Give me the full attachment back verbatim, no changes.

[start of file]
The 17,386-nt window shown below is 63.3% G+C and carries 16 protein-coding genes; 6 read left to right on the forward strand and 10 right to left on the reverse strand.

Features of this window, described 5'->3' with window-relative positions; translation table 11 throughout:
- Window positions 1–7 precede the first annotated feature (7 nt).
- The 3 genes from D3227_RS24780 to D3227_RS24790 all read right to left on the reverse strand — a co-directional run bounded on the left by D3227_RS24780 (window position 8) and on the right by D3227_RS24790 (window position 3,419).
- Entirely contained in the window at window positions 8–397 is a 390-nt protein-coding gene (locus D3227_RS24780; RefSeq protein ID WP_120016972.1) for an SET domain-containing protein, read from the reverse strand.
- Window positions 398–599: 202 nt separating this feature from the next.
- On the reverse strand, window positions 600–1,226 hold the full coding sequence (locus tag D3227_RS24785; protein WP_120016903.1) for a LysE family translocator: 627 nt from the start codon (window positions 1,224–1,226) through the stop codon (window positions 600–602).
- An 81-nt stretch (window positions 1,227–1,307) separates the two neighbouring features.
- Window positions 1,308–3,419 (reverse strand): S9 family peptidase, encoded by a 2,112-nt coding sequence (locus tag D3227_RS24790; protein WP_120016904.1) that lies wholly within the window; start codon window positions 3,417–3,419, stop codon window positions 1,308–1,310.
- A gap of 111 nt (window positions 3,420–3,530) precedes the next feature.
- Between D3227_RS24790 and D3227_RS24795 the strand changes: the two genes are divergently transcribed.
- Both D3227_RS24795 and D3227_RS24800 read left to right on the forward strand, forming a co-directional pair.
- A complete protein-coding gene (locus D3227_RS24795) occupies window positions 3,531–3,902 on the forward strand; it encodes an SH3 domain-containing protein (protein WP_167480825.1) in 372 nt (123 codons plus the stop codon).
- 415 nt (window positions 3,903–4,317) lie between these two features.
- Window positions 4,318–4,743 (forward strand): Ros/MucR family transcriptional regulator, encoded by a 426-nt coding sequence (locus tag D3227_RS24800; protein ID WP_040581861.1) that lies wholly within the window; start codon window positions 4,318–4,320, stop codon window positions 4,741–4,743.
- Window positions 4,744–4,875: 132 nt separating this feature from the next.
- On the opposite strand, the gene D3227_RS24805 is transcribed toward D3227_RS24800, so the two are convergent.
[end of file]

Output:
The 17,386-nt window shown below is 63.3% G+C and carries 16 protein-coding genes; 6 read left to right on the forward strand and 10 right to left on the reverse strand.

Features of this window, described 5'->3' with window-relative positions; translation table 11 throughout:
- Window positions 1–7 precede the first annotated feature (7 nt).
- The 3 genes from D3227_RS24780 to D3227_RS24790 all read right to left on the reverse strand — a co-directional run bounded on the left by D3227_RS24780 (window position 8) and on the right by D3227_RS24790 (window position 3,419).
- Entirely contained in the window at window positions 8–397 is a 390-nt protein-coding gene (locus D3227_RS24780; RefSeq protein ID WP_120016972.1) for an SET domain-containing protein, read from the reverse strand.
- Window positions 398–599: 202 nt separating this feature from the next.
- On the reverse strand, window positions 600–1,226 hold the full coding sequence (locus tag D3227_RS24785; protein WP_120016903.1) for a LysE family translocator: 627 nt from the start codon (window positions 1,224–1,226) through the stop codon (window positions 600–602).
- An 81-nt stretch (window positions 1,227–1,307) separates the two neighbouring features.
- Window positions 1,308–3,419 (reverse strand): S9 family peptidase, encoded by a 2,112-nt coding sequence (locus tag D3227_RS24790; protein WP_120016904.1) that lies wholly within the window; start codon window positions 3,417–3,419, stop codon window positions 1,308–1,310.
- A gap of 111 nt (window positions 3,420–3,530) precedes the next feature.
- Between D3227_RS24790 and D3227_RS24795 the strand changes: the two genes are divergently transcribed.
- Both D3227_RS24795 and D3227_RS24800 read left to right on the forward strand, forming a co-directional pair.
- A complete protein-coding gene (locus D3227_RS24795) occupies window positions 3,531–3,902 on the forward strand; it encodes an SH3 domain-containing protein (protein WP_167480825.1) in 372 nt (123 codons plus the stop codon).
- 415 nt (window positions 3,903–4,317) lie between these two features.
- Window positions 4,318–4,743 (forward strand): Ros/MucR family transcriptional regulator, encoded by a 426-nt coding sequence (locus tag D3227_RS24800; protein ID WP_040581861.1) that lies wholly within the window; start codon window positions 4,318–4,320, stop codon window positions 4,741–4,743.
- Window positions 4,744–4,875: 132 nt separating this feature from the next.
- On the opposite strand, the gene D3227_RS24805 is transcribed toward D3227_RS24800, so the two are convergent.